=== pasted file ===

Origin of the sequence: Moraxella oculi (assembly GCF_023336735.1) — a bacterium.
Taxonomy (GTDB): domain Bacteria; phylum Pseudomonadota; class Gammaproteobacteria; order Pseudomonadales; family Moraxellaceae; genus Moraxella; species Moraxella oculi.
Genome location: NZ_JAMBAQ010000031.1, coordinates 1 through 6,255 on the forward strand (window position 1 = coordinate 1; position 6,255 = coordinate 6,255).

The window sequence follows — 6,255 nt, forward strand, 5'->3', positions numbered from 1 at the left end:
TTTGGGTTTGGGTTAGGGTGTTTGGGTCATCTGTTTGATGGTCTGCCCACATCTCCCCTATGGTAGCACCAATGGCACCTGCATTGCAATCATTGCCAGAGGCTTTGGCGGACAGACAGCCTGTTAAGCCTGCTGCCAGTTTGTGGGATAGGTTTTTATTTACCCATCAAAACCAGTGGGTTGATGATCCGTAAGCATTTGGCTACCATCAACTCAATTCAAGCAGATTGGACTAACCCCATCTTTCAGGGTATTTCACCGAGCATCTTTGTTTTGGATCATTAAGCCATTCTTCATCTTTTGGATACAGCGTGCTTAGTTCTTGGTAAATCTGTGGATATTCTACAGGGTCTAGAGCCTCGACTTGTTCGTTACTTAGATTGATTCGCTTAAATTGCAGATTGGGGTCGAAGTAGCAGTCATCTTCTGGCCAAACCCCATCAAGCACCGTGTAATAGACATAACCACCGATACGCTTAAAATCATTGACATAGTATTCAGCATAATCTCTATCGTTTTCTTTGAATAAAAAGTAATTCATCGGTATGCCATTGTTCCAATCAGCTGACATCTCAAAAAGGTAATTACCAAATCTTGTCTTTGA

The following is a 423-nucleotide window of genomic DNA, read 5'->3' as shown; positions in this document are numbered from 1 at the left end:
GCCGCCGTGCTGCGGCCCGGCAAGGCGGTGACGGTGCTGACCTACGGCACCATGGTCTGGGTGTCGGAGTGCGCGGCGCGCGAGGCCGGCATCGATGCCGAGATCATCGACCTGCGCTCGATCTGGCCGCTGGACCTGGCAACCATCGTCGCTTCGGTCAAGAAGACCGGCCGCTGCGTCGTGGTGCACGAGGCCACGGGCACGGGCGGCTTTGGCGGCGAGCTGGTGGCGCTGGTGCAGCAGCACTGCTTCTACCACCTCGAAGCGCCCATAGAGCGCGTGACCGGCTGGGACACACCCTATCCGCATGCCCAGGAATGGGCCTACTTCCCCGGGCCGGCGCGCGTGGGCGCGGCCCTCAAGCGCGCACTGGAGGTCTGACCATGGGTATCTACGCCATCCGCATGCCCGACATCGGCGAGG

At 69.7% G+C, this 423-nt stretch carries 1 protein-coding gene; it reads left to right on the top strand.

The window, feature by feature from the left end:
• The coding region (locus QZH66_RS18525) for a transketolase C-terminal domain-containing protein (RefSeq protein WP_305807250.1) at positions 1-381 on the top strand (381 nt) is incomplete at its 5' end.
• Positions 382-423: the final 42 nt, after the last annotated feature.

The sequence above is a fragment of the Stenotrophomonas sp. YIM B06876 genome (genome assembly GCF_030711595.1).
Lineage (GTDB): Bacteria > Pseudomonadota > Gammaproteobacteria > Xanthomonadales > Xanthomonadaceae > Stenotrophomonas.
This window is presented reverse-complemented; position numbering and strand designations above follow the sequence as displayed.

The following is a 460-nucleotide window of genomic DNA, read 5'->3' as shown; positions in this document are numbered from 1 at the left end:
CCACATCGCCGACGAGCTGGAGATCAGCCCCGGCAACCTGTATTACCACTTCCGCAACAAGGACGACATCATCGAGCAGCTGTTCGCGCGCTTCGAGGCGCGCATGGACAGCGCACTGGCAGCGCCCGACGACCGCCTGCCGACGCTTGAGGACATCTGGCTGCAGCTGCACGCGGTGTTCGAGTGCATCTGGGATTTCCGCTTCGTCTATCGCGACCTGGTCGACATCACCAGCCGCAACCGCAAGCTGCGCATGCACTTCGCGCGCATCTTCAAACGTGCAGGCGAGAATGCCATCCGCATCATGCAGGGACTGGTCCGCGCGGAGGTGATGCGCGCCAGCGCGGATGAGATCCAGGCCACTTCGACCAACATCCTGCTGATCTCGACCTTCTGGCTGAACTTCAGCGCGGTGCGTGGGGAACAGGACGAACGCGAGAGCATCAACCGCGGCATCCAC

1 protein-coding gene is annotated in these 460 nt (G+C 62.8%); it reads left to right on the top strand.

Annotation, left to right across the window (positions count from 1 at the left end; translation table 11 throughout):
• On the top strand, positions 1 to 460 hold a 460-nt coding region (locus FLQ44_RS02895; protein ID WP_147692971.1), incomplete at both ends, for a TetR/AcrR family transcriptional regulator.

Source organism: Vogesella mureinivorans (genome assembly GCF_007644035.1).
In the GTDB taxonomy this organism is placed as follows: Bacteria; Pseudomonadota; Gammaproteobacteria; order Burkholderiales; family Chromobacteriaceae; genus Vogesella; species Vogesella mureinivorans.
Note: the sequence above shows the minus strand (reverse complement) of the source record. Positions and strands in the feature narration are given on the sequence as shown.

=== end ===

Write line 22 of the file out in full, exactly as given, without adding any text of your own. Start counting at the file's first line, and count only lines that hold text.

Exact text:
Note: the sequence above shows the minus strand (reverse complement) of the source record. Positions and strands in the feature narration are given on the sequence as shown.